ELLICOTT CITY, MD., SEPT. 21 -- Sandra A. Craig, convicted of molesting a 6-year-old girl at her Howard County day care center, was sentenced today to 10 years in prison, less than the prosecution and defense expected in the highly publicized child abuse case.
Craig, who was convicted by a jury in April on six counts of physical and sexual abuse, faced a maximum sentence of life plus 20 years. But Howard County Circuit Court Judge Raymond J. Kane Jr., in a move that surprised both sides in the case, sentenced her to 10 years in prison for each of four counts of first and second degree sexual abuse, child abuse and perverted sexual practice, and then ruled that the jail terms could be served concurrently.
The 40-year-old mother of three is eligible for parole in about three years, state corrections officials said. In October, she is scheduled to be tried on similar charges involving 11 other children who attended Craig's Country Pre-School.
"The very least we ask of people to whom we entrust the care of our children is that they not mistreat or abuse them," Kane said in handing down the sentence. "Though you have lived an otherwise exemplary life, the crimes of which the jury convicted you are so heinous that in order to punish you and to deter others, I'm going to recommend a period of incarceration."
Craig, who has maintained her innocence throughout the trial, spoke in a low and solemn voice before the packed courtroom.
"I find myself standing here confused, because I've lived my life in a way that I couldn't imagine standing here," she said. "I've been charged and convicted of a crime I never committed and I'm not guilty of."
Defense attorney William H. Murphy Jr. said his client planned to appeal. Kane then granted Murphy's request that Craig be allowed to remain free on a $150,000 bond pending her appeal.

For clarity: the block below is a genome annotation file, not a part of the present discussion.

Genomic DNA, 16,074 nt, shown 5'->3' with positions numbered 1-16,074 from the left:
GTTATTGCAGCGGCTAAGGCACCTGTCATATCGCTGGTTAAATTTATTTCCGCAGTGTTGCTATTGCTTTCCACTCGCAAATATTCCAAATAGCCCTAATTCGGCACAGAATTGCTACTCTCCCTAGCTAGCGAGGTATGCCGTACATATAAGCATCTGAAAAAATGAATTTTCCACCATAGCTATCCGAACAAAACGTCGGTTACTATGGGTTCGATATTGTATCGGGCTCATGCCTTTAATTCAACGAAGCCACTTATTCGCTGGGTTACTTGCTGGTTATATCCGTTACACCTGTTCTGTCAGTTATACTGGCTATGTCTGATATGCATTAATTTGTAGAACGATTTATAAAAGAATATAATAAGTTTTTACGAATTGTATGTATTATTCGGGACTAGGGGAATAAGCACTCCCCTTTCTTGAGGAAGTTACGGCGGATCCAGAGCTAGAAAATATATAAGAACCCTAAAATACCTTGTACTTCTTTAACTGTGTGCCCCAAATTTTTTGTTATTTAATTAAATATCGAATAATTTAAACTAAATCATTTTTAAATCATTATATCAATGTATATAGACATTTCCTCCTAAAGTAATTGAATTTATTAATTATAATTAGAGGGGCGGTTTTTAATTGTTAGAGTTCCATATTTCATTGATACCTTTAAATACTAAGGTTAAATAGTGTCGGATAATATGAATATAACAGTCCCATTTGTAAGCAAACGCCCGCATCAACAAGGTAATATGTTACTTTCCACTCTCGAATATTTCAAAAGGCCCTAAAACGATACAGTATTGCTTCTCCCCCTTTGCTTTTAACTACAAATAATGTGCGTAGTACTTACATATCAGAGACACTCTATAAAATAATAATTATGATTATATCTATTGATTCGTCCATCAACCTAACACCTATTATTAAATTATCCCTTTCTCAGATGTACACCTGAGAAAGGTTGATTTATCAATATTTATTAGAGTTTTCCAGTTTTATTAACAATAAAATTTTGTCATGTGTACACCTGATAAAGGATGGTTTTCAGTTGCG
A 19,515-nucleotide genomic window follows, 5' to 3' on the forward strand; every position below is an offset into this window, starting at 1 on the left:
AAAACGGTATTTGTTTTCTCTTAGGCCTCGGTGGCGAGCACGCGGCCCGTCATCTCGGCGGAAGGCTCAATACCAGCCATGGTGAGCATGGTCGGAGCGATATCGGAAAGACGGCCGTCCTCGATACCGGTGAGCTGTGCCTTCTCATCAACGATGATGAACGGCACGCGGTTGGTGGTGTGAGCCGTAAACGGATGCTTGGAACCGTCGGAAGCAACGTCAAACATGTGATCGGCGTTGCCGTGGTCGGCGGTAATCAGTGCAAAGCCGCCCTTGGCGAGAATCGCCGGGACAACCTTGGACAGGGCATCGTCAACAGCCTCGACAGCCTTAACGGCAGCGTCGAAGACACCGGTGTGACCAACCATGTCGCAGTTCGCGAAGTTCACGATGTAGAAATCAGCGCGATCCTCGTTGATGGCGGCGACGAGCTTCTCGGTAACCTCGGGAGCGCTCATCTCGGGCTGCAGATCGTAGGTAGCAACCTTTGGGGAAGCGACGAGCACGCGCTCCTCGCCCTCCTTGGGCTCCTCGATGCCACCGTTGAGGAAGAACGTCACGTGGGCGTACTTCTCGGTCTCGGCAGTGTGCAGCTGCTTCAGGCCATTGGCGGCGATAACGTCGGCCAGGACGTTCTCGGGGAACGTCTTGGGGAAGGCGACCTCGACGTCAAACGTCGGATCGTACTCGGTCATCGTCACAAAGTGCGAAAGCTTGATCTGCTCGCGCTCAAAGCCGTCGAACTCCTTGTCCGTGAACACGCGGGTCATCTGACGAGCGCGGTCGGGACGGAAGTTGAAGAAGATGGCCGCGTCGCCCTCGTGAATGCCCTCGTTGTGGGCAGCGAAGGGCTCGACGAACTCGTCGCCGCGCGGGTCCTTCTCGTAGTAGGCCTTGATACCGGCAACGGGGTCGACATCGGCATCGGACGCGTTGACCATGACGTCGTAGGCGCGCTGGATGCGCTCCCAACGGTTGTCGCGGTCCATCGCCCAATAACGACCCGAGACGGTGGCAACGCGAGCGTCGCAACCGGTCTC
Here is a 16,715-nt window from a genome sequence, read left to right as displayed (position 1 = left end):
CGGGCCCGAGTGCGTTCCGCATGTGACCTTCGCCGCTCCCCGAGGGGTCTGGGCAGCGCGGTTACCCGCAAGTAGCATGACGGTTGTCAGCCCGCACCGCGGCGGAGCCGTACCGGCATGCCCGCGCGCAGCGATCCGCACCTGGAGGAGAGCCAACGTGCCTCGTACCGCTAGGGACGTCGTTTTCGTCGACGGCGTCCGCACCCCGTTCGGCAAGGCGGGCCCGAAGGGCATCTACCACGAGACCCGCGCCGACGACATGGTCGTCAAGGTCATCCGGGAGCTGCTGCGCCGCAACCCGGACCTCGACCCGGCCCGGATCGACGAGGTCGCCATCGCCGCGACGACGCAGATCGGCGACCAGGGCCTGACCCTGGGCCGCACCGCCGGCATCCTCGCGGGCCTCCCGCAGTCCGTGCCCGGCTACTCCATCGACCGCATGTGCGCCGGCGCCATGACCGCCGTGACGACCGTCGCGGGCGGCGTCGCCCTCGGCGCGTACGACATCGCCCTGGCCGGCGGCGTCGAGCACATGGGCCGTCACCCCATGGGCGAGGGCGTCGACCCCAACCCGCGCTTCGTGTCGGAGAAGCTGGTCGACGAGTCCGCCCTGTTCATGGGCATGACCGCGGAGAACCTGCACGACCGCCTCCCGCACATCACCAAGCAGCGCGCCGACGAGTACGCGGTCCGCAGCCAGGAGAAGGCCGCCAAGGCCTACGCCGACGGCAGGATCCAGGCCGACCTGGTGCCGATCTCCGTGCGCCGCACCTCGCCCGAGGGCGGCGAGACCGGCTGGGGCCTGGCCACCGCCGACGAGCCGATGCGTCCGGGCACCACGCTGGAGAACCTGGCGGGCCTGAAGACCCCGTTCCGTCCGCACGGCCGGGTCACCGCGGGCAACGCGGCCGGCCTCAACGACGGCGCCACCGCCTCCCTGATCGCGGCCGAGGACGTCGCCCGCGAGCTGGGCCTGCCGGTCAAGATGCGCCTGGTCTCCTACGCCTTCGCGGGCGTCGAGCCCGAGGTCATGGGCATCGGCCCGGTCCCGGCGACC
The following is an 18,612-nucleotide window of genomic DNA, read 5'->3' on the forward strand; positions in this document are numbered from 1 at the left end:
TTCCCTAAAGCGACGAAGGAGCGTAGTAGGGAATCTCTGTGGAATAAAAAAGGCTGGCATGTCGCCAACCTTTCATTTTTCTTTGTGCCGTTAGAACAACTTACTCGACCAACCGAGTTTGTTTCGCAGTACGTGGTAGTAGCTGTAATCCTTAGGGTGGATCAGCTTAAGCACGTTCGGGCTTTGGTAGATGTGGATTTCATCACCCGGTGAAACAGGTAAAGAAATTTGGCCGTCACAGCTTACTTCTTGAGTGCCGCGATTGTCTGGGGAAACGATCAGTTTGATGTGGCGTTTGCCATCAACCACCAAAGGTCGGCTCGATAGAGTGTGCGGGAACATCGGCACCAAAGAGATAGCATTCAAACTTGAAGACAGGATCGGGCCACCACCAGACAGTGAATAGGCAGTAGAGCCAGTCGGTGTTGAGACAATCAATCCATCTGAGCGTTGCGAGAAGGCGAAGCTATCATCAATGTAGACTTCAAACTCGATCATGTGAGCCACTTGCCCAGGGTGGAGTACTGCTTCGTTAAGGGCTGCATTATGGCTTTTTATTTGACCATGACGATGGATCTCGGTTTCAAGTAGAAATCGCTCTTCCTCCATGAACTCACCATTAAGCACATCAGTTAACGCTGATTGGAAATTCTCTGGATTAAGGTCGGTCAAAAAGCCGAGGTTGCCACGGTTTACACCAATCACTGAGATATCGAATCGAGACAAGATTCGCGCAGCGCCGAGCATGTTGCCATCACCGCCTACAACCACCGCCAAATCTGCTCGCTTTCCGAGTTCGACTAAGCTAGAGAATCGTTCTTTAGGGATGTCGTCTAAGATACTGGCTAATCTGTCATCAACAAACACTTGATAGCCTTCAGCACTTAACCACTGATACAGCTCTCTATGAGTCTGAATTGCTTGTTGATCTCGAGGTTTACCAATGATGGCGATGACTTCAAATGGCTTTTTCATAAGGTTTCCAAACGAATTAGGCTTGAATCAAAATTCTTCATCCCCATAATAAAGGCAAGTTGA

Kane's decision was met calmly by Craig, her family, and the parents of the 6-year-old girl. Craig's husband Michael said that his family had come to court today expecting a stiffer sentence.
State prosecutors, who had asked Kane to impose the maximum sentence, also said they were surprised. "We expected more," said Assistant State's Attorney Kate O'Donnell, noting that Maryland court guidelines recommend a minimum of 20 years in jail in a case of this kind. But, she added, "I don't consider 10 years to be a lenient disposition. Ten years is a significant period of incarceration."
O'Donnell said that although the state was prepared to deal with the other cases against Craig as scheduled, prosecutors would be meeting with parents to determine whether they still want their children to undergo the rigors of a trial.
The trauma experienced by the families on both sides was a point highlighted by both Murphy and O'Donnell in their presentencing remarks. Both attorneys noted that whatever punishment the judge meted out, the lives of at least two families have been forever marred by the events of the last year.
In arguing for the maximum sentence, O'Donnell repeated the girl's allegations that Craig had "poked" her "private places" with a stick, pricked her hands with thumb tacks and threatened her with death or the loss of her parents' love if she told anyone about it.
Reading from a victim impact statement prepared by the girl's parents, O'Donnell said the girl's family's "zest for living" had been subjugated by the realization that their daughter had been abused and the stress of helping her overcome the attendant fear that someone would harm her.
O'Donnell also criticized Craig for failing to show remorse.
Murphy, meanwhile, said that since Craig had maintained her innocence, it would be "impossible for her to express remorse. She believes she has been the victim of serious character misrepresentation."
The effect of her indictment and subsequent conviction "has been nothing less than devastating" to Craig and her family, Murphy said. In addition to losing a source of income when her day care center was closed by the local health department last year, Craig has paid in excess of $200,000 in attorney's fees, he said.